Connect with us

Financial advice

Does Tax Debt Lower Your Credit Score? Here’s the Rundown

Published

on

Filing TaxesA good credit score can make life easier, so ensuring your decisions have a positive impact rather than a negative impact on your score is best. When it comes to your tax debt and how it can affect your credit score, it may not be clear if this type of debt affects your score, so you may have questions.

You’ll first want to make sure you understand how credit scores work if you want to fully understand what effect, if any, your tax debt can have on your credit score.

How Are Credit Scores Calculated?

When you apply for a home loan, credit card, or even auto insurance, your approval may be dependent upon your credit score. Creditors like to see that you are financially responsible, and your credit score gives them insight and answers questions about your ability to successfully manage your debts. A lot is taken into consideration when calculating your credit score, and depending on the information that is reported, your score could fall anywhere on the scale.

What Effect Does Tax Debt Have on a Person’s Credit?

Many Americans will have a tax debt they are responsible for at some point in their lives. And some may not have paid off that debt just yet. Since your credit score factors in your total amount of debt, you may assume that your tax debt is included in this amount. Although tax debt is a debt, it actually is not factored into the debts that are used to calculate your credit score.

In the past, when you owed a tax debt and failed to or refused to pay it, the IRS would file what is known as a Notice of Federal Tax Lien. Basically, this notice stated that the IRS has claimed ownership of your property until the tax debt was paid or another resolution was reached. Since this notice would tell creditors that you had not paid your federal tax debt, when creditors would see the Notice of Federal Tax Lien, it made it difficult to get approved for credit. This was likely because there would be concerns about a consumer’s ability to repay their debts.

All of this changed in 2017 when the three credit bureaus, Transunion, Equifax, and Experian, decided they would no longer list federal tax liens or judgments on credit reports. From that point on, tax liens no longer affected consumer credit scores. Past tax liens were also removed from credit reports if they were still listed.  Consumers should note that although federal tax liens no longer have an impact on your credit, a Notice of Federal Tax Lien can still be filed.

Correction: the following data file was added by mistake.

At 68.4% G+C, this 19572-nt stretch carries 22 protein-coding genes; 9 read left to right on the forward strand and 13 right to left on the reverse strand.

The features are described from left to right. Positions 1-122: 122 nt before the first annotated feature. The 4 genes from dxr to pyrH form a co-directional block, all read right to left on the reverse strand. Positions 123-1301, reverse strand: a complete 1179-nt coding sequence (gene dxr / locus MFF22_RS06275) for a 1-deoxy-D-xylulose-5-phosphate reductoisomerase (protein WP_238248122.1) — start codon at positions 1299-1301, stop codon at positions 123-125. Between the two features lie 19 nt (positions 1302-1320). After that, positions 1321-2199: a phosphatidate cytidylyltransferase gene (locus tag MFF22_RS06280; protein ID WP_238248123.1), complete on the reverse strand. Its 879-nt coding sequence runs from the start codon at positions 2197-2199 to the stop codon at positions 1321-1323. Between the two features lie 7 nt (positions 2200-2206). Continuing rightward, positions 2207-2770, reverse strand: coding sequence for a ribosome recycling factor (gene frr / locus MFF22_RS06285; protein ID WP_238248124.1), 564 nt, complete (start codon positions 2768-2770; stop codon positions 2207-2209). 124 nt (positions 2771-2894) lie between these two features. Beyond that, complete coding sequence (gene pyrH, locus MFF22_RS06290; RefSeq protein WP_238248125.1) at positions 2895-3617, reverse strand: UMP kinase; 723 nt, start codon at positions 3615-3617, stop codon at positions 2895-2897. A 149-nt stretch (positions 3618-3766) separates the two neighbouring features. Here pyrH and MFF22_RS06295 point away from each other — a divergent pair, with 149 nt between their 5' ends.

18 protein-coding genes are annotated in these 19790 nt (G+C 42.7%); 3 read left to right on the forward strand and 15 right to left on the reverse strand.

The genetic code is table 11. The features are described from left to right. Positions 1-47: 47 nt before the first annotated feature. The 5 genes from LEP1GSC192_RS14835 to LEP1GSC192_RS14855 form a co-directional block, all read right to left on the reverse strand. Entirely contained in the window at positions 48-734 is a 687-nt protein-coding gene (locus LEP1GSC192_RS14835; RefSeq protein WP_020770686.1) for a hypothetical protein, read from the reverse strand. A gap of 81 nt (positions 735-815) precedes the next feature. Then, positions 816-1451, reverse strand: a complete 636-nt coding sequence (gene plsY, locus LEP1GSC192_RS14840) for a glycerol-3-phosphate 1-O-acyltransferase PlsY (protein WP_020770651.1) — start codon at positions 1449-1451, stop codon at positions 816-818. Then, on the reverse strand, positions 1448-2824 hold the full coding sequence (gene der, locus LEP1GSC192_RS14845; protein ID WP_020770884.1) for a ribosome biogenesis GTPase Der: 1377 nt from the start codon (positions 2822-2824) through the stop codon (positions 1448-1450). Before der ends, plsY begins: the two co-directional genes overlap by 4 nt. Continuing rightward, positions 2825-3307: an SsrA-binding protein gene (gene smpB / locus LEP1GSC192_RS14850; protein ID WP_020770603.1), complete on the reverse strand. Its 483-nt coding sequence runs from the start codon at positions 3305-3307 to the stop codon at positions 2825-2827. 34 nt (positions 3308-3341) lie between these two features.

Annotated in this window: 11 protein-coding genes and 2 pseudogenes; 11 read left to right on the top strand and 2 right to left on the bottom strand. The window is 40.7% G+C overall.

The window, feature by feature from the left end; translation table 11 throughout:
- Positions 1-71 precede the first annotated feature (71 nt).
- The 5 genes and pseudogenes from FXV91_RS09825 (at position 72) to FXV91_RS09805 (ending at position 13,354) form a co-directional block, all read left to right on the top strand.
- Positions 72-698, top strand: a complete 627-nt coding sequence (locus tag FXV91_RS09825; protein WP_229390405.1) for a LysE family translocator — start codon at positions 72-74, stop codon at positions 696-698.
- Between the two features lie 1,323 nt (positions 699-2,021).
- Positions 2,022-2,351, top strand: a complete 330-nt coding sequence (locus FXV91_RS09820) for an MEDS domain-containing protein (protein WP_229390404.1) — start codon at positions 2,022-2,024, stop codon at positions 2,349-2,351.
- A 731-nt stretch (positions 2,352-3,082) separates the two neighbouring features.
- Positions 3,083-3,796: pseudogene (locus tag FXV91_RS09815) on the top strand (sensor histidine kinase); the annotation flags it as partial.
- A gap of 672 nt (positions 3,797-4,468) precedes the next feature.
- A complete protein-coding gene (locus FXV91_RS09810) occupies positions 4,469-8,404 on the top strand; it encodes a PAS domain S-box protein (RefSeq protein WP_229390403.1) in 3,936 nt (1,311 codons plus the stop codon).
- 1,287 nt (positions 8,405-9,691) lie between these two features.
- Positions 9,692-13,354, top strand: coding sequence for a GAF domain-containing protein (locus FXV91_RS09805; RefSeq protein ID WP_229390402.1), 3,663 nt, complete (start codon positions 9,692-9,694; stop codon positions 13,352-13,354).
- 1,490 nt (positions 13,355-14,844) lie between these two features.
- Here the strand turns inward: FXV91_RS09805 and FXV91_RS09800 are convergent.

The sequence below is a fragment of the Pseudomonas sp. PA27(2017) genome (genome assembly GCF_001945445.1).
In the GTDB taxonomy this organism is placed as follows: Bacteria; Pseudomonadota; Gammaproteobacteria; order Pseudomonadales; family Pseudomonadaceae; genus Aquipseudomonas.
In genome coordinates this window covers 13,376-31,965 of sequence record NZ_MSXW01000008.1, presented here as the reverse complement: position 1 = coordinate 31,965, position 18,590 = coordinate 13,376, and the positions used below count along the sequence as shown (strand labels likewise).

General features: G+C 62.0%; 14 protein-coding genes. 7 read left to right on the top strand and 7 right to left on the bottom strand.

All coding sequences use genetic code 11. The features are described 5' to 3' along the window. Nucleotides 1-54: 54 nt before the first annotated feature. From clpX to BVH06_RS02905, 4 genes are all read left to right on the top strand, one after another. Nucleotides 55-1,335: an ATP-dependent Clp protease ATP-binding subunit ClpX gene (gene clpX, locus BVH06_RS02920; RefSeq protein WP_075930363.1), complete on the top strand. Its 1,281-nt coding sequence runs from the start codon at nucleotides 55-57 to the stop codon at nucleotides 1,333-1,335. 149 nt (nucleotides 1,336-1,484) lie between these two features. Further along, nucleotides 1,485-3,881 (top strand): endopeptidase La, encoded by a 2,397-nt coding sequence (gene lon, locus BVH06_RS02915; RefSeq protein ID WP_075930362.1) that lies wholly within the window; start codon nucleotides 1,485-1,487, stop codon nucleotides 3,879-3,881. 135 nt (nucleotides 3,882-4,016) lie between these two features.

Like any debt that you owe, you can’t ignore tax debt because there are other ways your unpaid tax debt can negatively impact your life. If you owe tax debt, rather than ignore it, you’ll want to pay it. It would be ideal for taxpayers to make their payments by the due date, but those who can’t pay in full have options that will allow you to settle your debt over a predetermined amount of time and avoid a tax lien or any other consequences of unpaid taxes.

 

 

 

Source link

Continue Reading
Click to comment

Leave a Reply

Your email address will not be published. Required fields are marked *

Financial advice

Increasing Your Savings on a Low-Income Salary

Published

on

Saving Money on a Low-Income SalaryA low-income salary can create challenges when it comes to reaching your financial goals. You may want to take a vacation, buy a new car, or just put some cash away for a rainy day, but how can you do that with a limited income?

Although you may struggle to add to your savings, there are ways to gain control of your finances and ensure you have extra cash stashed away even when you don’t think you’re making enough money.

Consolidate debt

It is common for people to have debt. Between student loans, credit cards, and monthly expenses, managing your debt on a low-income salary can be challenging. Debt consolidation is an option that many people consider when debt becomes overwhelming and they are looking for a way out. When you consolidate your debt, you are combining all of your debts into one and paying them off with a loan.

Benefits of consolidating your debt include:

  • One fixed monthly payment
  • Pay off debt sooner
  • Improve/increase credit score

Track your spending

Do you know what you spend your money every month? When you want to save, you may consider cutting out certain expenses, but you need to understand what you are spending your money on before you can make any changes. By tracking your spending, you can get a better idea of where your money is going and decide if it needs to continue to be spent in the same way. You’ll likely find one or two expenses to eliminate.